Once an acclaimed, record-setting pilot, arrogance and alcohol have reduced Phil Mercedes (Richard Dix) to stunt-flying and barnstorming for a carnival—and even that is taken away from him when he crashes his plane. As he recovers from his injuries, Mercedes learns that he has been officially grounded for a year. The double blow sobers him, and he vows to rebuild his life. Mercedes is supported by his sister, Kay (Wendy Barrie), who gives up her training to get a job at the McLean Aeronautical Company—although she takes her brother’s advice and changes her surname first. McLean is in competition for a military contract, racing to design a new high-speed fighter plane, with Kay working under chief engineer, Martin Ames (Kent Taylor). Kay is attracted to Ames, but he takes little notice of her until she brings to him a series of sketches for a new wing design… In between an oddly low-key beginning (at least post-crash) and an unnecessarily melodramatic conclusion, Men Against The Sky is an interesting aviation drama that takes several unexpected turns. The redemption of Phil Mercedes (pronounced ‘Mer-ce-dees’) and the sort-of romance between Ames and Kay meander through the main plot, which is far more given to realistic aeronautical considerations than is customary in a film of this era, even one purporting to be about just that. The problems confronting Ames in the design of his plane, and the scenes of his model being tested in an early version of a wind-tunnel, are fascinating; while the screenplay (by Nathanael West) has the nerve to make its central characters wrong and an unpleasant fringe character right when it comes to the argument over the new design’s safety. The mounting desperation of those involved in the plane’s development pushes Martin Ames and Phil Mercedes to make several dangerous decisions, including Phil’s defiance of his grounding order; but when their new fighter passes all its tests under the guidance of pilot Dick Allerton (Donald Briggs), it seems to have been worth it. At the last moment, however, disaster threatens once again, when the landing-gear on the test plane refuses to deploy…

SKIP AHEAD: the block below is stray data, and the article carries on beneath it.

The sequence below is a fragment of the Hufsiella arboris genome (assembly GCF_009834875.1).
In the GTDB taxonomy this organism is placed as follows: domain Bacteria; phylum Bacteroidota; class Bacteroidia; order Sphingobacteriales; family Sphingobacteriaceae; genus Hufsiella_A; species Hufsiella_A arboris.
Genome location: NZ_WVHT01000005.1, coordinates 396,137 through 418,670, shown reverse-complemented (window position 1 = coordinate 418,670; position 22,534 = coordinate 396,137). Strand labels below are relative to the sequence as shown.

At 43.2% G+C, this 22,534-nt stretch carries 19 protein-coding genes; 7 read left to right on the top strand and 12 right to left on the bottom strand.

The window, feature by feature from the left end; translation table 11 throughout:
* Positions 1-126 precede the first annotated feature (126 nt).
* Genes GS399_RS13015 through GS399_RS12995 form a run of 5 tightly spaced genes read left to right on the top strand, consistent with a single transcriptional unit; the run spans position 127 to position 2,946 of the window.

The Unfaithful (1947)